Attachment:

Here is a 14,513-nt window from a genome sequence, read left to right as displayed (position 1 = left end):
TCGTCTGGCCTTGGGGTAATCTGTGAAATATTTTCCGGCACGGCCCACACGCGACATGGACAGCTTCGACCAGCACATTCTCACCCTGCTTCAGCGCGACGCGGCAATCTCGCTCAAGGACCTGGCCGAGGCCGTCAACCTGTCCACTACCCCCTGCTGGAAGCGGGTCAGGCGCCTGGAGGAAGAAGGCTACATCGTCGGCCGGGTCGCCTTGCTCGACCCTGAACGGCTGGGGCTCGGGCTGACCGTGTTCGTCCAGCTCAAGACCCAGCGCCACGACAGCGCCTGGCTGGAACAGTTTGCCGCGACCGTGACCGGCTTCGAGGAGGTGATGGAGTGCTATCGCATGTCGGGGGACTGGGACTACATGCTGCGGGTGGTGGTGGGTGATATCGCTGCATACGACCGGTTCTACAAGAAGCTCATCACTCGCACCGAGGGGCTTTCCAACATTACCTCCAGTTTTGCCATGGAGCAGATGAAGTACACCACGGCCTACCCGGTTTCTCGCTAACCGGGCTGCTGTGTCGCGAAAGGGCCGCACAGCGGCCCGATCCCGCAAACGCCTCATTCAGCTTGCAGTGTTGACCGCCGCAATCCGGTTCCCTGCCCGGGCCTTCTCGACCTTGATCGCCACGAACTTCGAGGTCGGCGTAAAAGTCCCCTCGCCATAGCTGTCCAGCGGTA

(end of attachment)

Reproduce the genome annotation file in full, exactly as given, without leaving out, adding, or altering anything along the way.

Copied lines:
Here is a 14,513-nt window from a genome sequence, read left to right as displayed (position 1 = left end):
TCGTCTGGCCTTGGGGTAATCTGTGAAATATTTTCCGGCACGGCCCACACGCGACATGGACAGCTTCGACCAGCACATTCTCACCCTGCTTCAGCGCGACGCGGCAATCTCGCTCAAGGACCTGGCCGAGGCCGTCAACCTGTCCACTACCCCCTGCTGGAAGCGGGTCAGGCGCCTGGAGGAAGAAGGCTACATCGTCGGCCGGGTCGCCTTGCTCGACCCTGAACGGCTGGGGCTCGGGCTGACCGTGTTCGTCCAGCTCAAGACCCAGCGCCACGACAGCGCCTGGCTGGAACAGTTTGCCGCGACCGTGACCGGCTTCGAGGAGGTGATGGAGTGCTATCGCATGTCGGGGGACTGGGACTACATGCTGCGGGTGGTGGTGGGTGATATCGCTGCATACGACCGGTTCTACAAGAAGCTCATCACTCGCACCGAGGGGCTTTCCAACATTACCTCCAGTTTTGCCATGGAGCAGATGAAGTACACCACGGCCTACCCGGTTTCTCGCTAACCGGGCTGCTGTGTCGCGAAAGGGCCGCACAGCGGCCCGATCCCGCAAACGCCTCATTCAGCTTGCAGTGTTGACCGCCGCAATCCGGTTCCCTGCCCGGGCCTTCTCGACCTTGATCGCCACGAACTTCGAGGTCGGCGTAAAAGTCCCCTCGCCATAGCTGTCCAGCGGTA